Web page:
When groups of people gather to chatter about video games, a lot of untrue statements get thrown back and forth. It’s nothing new: in the days of the 16-bit console wars, there was always that person who would swear by everything holy that Nintendo and Sega were working on a console together (his uncle, who worked at Nintendo, told him so).
One of the most popular modern misconceptions is, “PC gaming is dead.” That statement isn’t simply untrue: it’s enough to make anyone who knows otherwise grab their hair and grit their teeth. Here are five reasons why:
PCs are a pioneer in digital game distribution — “Of course PC gaming is dead,” scoffs Joe Average. “Walk into a GameStop and tell me how many PC games you see on the shelves.”
A game’s availability at retail has always been a spotty way of determining its popularity (“Want a copy of Deadly Towers? Plenty to go around!”). Nowadays, it’s useless. Though consumers still favor retail as their means of acquiring console games, the digital market is growing rapidly. Meanwhile, PC gamers turned to the online marketplace a long time ago.
Valve launched Steam in 2003, and the service has since grown to became the premier distributor of PC games. Though you can still find PC games sold at retail, it’s simply more convenient to download them if you can spare the bandwidth. Console fans are only beginning to fall thoroughly in love with digital distribution, but PC users were married to the online market years ago.
PC’s have thrived in times when consoles were unpopular, or outright dead — The Video Game Industry Crash of 1983 (or 1984, depending on whom you ask) is a well-known event. What fewer people seem to remember, however, is that computer games remained popular while console games declined. In fact, the rise of the affordable PC was one of the major factors that contributed to the crash: clever advertisers asked parents why they were wasting money on “toys” for their kids when computers could play games and prepare them for college?
In other words, PC gaming has retained steady popularity since its conception, whereas public interest in console gaming has gone through dips and over peaks.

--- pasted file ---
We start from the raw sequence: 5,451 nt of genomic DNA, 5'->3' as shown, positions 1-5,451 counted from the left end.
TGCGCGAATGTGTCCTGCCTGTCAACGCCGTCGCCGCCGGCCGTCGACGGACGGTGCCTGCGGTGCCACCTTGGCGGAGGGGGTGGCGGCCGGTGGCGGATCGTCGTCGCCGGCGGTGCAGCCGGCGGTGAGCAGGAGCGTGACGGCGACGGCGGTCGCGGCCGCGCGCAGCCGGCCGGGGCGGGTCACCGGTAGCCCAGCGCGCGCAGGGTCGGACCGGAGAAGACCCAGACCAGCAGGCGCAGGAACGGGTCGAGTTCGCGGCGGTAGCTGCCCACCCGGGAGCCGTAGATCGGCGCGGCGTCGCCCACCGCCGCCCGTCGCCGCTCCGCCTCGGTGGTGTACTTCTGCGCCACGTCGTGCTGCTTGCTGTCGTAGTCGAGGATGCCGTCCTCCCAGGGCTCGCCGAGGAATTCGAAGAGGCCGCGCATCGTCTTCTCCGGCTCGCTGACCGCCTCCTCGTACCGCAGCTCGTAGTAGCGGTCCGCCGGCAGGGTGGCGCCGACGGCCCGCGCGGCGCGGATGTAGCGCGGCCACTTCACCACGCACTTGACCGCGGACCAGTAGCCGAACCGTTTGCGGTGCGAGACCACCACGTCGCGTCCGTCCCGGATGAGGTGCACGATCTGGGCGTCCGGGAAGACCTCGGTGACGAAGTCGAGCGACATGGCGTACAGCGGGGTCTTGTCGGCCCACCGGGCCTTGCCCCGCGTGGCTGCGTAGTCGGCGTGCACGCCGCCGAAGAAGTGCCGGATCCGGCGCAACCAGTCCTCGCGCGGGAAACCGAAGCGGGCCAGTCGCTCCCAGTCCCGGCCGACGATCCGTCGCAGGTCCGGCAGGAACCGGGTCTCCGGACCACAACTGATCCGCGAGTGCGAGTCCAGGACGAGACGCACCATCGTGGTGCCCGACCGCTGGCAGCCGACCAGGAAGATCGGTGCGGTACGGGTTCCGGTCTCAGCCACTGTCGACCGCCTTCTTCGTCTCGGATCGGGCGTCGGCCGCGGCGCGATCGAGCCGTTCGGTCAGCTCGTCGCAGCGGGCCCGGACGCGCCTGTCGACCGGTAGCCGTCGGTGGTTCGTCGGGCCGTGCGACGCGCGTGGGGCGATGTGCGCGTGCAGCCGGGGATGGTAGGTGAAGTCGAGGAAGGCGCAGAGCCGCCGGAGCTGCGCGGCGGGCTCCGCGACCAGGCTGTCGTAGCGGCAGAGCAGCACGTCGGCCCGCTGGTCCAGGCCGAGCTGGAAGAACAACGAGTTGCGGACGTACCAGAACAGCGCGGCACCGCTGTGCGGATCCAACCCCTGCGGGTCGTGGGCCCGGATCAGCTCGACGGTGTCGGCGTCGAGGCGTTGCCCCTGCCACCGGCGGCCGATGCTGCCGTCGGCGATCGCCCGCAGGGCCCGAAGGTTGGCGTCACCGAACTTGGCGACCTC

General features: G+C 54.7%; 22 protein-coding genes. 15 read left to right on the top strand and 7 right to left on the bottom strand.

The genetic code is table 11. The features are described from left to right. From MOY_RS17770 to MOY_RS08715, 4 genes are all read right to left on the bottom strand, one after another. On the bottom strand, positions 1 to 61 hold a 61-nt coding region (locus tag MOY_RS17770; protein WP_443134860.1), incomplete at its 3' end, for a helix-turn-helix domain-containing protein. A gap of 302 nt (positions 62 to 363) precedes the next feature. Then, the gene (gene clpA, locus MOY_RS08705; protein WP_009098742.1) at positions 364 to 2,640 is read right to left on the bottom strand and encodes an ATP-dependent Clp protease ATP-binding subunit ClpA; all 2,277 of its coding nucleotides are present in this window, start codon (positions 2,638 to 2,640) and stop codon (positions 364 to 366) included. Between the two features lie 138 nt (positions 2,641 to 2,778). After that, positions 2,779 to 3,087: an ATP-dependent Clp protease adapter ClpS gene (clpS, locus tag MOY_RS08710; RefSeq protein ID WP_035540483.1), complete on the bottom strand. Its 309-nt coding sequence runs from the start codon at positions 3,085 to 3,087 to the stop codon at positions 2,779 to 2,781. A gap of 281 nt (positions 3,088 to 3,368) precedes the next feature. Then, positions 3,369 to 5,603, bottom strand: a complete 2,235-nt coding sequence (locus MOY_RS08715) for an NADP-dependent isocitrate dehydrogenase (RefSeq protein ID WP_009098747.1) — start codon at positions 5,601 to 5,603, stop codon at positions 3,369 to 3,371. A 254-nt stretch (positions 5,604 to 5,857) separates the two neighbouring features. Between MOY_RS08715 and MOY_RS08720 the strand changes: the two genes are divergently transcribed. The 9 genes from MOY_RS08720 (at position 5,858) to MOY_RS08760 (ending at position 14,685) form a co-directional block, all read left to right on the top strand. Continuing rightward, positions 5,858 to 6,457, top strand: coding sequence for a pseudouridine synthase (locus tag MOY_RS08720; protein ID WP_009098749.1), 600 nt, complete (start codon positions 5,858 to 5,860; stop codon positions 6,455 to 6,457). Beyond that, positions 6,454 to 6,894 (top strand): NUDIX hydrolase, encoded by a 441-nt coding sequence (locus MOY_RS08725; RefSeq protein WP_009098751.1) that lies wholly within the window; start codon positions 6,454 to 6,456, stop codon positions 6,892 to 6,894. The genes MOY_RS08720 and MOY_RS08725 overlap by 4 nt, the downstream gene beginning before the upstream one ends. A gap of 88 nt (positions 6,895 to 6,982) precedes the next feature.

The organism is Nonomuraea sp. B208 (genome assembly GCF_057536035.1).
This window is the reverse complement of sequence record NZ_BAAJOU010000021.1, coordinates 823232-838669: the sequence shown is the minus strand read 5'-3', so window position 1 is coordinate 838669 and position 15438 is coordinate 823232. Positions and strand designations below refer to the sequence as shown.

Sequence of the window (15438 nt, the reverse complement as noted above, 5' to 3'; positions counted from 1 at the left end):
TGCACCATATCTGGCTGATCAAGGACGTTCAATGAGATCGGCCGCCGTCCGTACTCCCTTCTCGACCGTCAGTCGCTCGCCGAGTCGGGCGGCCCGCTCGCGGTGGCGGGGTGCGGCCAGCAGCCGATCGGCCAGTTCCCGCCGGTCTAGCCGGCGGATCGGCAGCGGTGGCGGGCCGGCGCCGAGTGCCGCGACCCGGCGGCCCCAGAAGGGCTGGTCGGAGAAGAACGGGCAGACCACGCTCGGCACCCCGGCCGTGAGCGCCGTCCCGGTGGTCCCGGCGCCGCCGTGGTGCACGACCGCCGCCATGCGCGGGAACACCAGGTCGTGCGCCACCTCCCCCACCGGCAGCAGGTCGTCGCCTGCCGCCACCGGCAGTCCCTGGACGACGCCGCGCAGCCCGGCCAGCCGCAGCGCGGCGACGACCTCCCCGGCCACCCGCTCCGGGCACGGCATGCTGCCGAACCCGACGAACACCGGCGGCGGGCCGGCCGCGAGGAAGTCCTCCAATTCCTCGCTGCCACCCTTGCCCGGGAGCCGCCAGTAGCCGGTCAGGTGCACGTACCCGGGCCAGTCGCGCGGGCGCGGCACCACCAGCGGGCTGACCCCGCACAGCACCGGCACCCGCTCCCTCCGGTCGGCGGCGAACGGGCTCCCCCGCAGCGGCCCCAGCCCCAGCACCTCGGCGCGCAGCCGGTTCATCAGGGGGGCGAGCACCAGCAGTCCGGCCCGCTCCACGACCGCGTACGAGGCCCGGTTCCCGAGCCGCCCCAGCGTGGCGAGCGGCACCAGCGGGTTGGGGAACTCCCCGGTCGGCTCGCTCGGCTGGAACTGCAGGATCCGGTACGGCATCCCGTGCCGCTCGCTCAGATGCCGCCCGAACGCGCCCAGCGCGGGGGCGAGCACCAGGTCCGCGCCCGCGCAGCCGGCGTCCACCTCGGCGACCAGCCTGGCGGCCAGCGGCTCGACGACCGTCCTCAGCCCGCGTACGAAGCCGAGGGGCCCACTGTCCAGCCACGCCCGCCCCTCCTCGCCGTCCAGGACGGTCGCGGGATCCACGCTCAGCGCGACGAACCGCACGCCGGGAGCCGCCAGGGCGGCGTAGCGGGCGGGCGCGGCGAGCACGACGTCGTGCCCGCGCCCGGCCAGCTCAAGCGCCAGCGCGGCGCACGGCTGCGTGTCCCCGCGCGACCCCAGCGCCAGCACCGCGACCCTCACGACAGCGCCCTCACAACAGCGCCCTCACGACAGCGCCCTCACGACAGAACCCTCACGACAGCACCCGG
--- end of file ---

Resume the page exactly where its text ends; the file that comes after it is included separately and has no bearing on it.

Many PC gamers love having the power to customize their rig — In that vein, it’s important to remember that PC gaming holds a special lure to gamers who enjoy customizing their experience on some level. The PC boom during the industry crash allowed amateur programmers to build their own games. Similarly, modern-day PC’s allow interested parties to essentially build their own computer to suit their performance tastes. Not everyone has the skill to build their own computer, and not everyone enjoys the task, but those who do find it a rewarding, enjoyable project that makes playing games on that PC all the more satisfying.
By contrast, console manufacturers discourage any sort of customization or tampering, and even tend to frown on homebrew games and apps. If you buy a console to play your games, what you take out of the box is essentially what you get. It’s uncomplicated and hassle-free, but that kind of straightforwardness isn’t enjoyed by every gamer.
PC’s are where MMOs live — Massive multiplayer online games–MMOGs–are huge. And the rise of the free-to-play market means they’re only only getting bigger. MMOs are no longer simply limited to medieval multi-player games like World of Warcraft, Ultima Online, and EverQuest. Now there are MMO games to suit every taste and genre, and the vast majority of them are exclusive to the PC. In fact, given the popularity of the free-to-play and social markets, the PC might be considered the most popular game console that’s currently in use.
PC’s are getting cheaper, which makes them serious competition for consoles — Computers, particularly desktop computers, are becoming more affordable with every passing year. Competition from sleek laptops as well as tablets, keeps PC pricing on a downward trend.
There was once a time when consoles were considered the cheap, easy alternative for people who just want to play some cool games, but with console tech becoming more complex and therefore expensive, will game systems continue to look like the more affordable choice when stacked up against a typical gaming PC? We’ll certainly find out in this coming console generation!